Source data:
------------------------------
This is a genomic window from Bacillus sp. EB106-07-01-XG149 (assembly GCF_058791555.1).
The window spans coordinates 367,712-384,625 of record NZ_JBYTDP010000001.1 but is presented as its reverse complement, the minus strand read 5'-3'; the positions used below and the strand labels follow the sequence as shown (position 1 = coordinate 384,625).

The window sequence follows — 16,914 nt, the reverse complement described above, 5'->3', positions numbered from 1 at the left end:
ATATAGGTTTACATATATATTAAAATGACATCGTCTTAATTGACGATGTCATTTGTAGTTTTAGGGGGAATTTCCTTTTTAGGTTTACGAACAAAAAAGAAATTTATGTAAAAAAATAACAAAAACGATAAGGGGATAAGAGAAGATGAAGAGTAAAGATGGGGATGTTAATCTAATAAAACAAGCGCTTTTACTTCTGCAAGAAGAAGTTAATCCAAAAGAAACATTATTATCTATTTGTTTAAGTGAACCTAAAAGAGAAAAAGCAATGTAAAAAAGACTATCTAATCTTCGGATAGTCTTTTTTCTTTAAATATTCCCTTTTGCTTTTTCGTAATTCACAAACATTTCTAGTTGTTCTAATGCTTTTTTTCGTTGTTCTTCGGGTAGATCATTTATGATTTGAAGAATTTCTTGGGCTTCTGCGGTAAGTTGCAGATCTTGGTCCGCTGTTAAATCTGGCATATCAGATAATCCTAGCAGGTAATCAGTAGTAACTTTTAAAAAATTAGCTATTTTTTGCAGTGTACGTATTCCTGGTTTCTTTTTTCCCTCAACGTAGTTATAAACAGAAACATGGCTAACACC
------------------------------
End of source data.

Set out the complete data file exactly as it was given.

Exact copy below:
This is a genomic window from Bacillus sp. EB106-07-01-XG149 (assembly GCF_058791555.1).
The window spans coordinates 367,712-384,625 of record NZ_JBYTDP010000001.1 but is presented as its reverse complement, the minus strand read 5'-3'; the positions used below and the strand labels follow the sequence as shown (position 1 = coordinate 384,625).

The window sequence follows — 16,914 nt, the reverse complement described above, 5'->3', positions numbered from 1 at the left end:
ATATAGGTTTACATATATATTAAAATGACATCGTCTTAATTGACGATGTCATTTGTAGTTTTAGGGGGAATTTCCTTTTTAGGTTTACGAACAAAAAAGAAATTTATGTAAAAAAATAACAAAAACGATAAGGGGATAAGAGAAGATGAAGAGTAAAGATGGGGATGTTAATCTAATAAAACAAGCGCTTTTACTTCTGCAAGAAGAAGTTAATCCAAAAGAAACATTATTATCTATTTGTTTAAGTGAACCTAAAAGAGAAAAAGCAATGTAAAAAAGACTATCTAATCTTCGGATAGTCTTTTTTCTTTAAATATTCCCTTTTGCTTTTTCGTAATTCACAAACATTTCTAGTTGTTCTAATGCTTTTTTTCGTTGTTCTTCGGGTAGATCATTTATGATTTGAAGAATTTCTTGGGCTTCTGCGGTAAGTTGCAGATCTTGGTCCGCTGTTAAATCTGGCATATCAGATAATCCTAGCAGGTAATCAGTAGTAACTTTTAAAAAATTAGCTATTTTTTGCAGTGTACGTATTCCTGGTTTCTTTTTTCCCTCAACGTAGTTATAAACAGAAACATGGCTAACACC